According to a new report, an average of 1.385 million unique new phishing sites are created every month, peaking at 2.3 million in May 2017. The majority of these are online and active for an average of just 4 to 8 hours. This combination of volume and brevity makes it effectively impossible to counter phishing — especially targeted spear-phishing and whaling — with block lists. By the time the site is included on a block list, the damage is done and the phishing site is no longer used.
Webroot’s latest Quarterly Threat Trends (PDF) report chronicles the increasing sophistication and danger in targeted spear-phishing. According to the Verizon 2017 Data Breaches Investigation Report (DBIR), phishing was found in 90% of security breaches and incidents. And according to the FBI, phishing scams have cost American businesses almost $500 million per year over the last three years.
Phishing emails are becoming more sophisticated. Mass phishing campaigns are being replaced by targeted and tailored campaigns. “Phishing emails see increased impact by using social media to tailor their attacks to the individual target — sometimes even senior executives — with messages that are likely to resonate with the individual.”
Phishing revolves around social engineering — which has always appealed to mankind’s basic emotions: greed (something for nothing); compassion (over recent natural disasters); fear (respond to this or something dire will happen); and anxiety/panic (instils the need to respond urgently). According to Webroot, the two emotions most frequently used in current phishing emails are fear and panic.
“Typical subjects may imply that there has been unusual activity on an account, a recent purchase must be verified, an account is in danger of being closed, or urgent invoices or tax bills are waiting,” warns Webroot. “Often, terms such as ‘error’, ‘warning’, ‘account closed’, ‘Microsoft-toll-free’, and ‘official alert’ are included in the subject line.”
While the quality of the emails has improved with fewer tell-tale typographical and grammatical errors, so too has the design and implementation of the phishing pages. Webroot provides two example mimicking Microsoft and PayPal. The Microsoft example includes a realistic Windows page combined with the message that the target should telephone support (rather than enter credentials online).
The PayPal example accurately mimics the PayPal login page. The login field tags, however, have been replaced by graphics. This makes it hard for traditional anti-phishing techniques to detect the fraud since web crawlers cannot ‘read’ the graphics.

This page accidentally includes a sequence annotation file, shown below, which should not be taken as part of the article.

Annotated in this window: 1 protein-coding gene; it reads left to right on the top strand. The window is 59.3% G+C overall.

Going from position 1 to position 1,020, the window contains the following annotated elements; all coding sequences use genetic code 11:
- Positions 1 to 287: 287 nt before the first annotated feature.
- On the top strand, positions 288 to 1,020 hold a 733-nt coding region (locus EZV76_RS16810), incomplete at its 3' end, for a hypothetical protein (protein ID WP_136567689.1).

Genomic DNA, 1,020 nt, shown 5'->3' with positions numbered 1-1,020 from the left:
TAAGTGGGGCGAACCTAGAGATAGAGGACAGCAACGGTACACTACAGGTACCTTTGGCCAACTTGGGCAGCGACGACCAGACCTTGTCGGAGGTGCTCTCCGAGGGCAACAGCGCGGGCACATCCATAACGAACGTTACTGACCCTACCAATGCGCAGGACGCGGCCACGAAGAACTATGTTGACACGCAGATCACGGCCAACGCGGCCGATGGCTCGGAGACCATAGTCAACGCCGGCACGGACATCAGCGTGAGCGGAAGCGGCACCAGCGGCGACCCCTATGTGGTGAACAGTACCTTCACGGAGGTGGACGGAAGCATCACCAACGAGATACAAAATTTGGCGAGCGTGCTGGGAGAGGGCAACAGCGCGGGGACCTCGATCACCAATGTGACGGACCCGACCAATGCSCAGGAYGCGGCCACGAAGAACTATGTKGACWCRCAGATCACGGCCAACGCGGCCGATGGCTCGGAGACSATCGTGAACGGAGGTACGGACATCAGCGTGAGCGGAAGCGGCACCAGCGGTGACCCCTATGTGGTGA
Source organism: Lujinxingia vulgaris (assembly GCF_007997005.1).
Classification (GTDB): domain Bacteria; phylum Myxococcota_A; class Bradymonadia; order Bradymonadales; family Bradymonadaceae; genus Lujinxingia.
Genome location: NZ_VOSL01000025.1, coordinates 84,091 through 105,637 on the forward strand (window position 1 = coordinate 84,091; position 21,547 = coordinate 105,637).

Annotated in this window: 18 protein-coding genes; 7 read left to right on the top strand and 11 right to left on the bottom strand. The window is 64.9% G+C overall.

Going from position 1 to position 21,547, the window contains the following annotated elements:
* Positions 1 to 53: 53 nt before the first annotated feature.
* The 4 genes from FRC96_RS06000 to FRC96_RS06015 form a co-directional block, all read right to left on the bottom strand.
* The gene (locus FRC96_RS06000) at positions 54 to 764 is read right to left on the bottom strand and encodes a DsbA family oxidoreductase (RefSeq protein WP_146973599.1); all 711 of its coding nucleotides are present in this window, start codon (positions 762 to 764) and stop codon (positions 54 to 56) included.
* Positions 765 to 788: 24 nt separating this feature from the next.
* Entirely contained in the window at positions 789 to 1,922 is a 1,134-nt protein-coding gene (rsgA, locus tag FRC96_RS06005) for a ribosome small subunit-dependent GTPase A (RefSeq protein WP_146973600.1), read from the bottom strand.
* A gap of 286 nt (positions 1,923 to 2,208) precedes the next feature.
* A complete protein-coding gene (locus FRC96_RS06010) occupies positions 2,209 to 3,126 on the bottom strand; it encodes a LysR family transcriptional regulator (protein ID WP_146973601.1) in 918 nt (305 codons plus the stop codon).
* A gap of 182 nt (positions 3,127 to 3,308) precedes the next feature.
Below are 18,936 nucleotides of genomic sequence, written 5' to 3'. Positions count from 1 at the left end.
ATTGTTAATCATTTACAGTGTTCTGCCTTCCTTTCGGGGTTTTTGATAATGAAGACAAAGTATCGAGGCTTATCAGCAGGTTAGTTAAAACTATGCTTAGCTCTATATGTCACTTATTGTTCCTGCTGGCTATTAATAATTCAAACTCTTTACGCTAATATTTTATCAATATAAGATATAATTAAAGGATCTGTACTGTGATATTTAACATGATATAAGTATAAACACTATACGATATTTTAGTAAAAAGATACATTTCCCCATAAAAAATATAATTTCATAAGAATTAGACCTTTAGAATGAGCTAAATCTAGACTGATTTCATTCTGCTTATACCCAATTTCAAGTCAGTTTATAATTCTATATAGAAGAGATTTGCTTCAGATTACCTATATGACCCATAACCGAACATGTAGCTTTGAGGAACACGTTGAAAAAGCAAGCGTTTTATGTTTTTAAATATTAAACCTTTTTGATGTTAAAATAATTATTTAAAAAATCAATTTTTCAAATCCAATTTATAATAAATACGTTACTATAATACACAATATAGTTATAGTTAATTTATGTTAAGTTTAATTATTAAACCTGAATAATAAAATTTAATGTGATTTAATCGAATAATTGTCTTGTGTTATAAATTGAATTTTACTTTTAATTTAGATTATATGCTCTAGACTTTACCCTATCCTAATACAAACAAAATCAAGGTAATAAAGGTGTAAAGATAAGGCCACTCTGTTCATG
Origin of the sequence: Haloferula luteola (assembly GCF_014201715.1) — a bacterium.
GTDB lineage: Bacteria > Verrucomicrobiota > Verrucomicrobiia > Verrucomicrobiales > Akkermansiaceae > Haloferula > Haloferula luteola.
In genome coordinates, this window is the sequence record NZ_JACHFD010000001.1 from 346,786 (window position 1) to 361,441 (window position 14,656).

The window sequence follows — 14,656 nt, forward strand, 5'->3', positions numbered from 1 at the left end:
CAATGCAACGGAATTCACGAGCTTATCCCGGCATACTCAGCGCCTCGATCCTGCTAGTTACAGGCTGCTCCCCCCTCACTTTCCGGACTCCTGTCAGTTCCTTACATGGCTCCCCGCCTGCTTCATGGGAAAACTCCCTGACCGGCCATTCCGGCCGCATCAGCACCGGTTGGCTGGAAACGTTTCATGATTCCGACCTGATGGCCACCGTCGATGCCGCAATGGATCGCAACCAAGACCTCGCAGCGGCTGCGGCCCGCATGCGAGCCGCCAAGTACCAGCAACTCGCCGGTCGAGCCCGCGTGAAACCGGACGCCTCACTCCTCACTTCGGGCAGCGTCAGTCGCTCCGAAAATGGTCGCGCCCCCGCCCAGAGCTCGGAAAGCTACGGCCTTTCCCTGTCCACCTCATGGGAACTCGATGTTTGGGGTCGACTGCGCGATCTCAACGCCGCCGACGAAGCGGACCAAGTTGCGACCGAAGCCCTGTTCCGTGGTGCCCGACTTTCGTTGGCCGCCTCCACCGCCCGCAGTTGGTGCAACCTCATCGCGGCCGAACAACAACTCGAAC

Attackers try to fool their targets by using domains and URLs that appear to be related to legitimate and benign organizations. According to Webroot, the most used and abused names are Google, Chase, Dropbox, PayPal and Facebook.
The extent of this problem is verified by High-Tech Bridge’s free Trademark Abuse Radar service. This uses its own AI engine to help check how a legitimate domain can be, or is being, abused on the internet. Checking the domains highlighted by Webroot, we find from High-Tech Bridge that 1,426 Google-related websites currently seem to be used to conduct phishing attacks. Chase has 347 websites similarly used, while Dropbox has 3,579; PayPal has 1,162, and Facebook has 3,282.
The report notes that phishing is no longer used simply to steal credentials, but is also increasingly being used to deliver malicious payloads. “Locky ransomware infected more than 400,000 victims in 2016,
and the WanaCrypt0r attack used a combination of phishing, ransomware, and a fast-moving worm to spread rapidly across hundreds of thousands of computers around the globe,” says Webroot. “These extended capabilities have increasingly made phishing a vector for advanced threats: some 93% of all phishing emails now lead to ransomware.”
Webroot’s message is that phishing has become too sophisticated to be detected by traditional block list methods, but too dangerous to ignore. “Today’s phishing attacks are incredibly sophisticated, with hackers obfuscating malicious URLs, using psychology, and information gleaned from reconnaissance to get you to click on a link,” said Hal Lonas, CTO at Webroot. “Even savvy cybersecurity professionals can fall prey. Instead of blaming the victim, the industry needs to embrace a combination of user education and organizational protection with real-time intelligence to stay ahead of the ever-changing threat landscape.”
Webroot’s own solution is to employ machine-learning heuristics to provide a verdict on every visited web page within milliseconds of the user’s request. “When speed and accuracy are everything, machine learning delivers highly accurate, real-time protection against phishing attacks, as well as contextual threat insights that drive strategic intelligence,” says the report.
Related: Researchers Devise Hopeful Defense Against Spear Phishing Attacks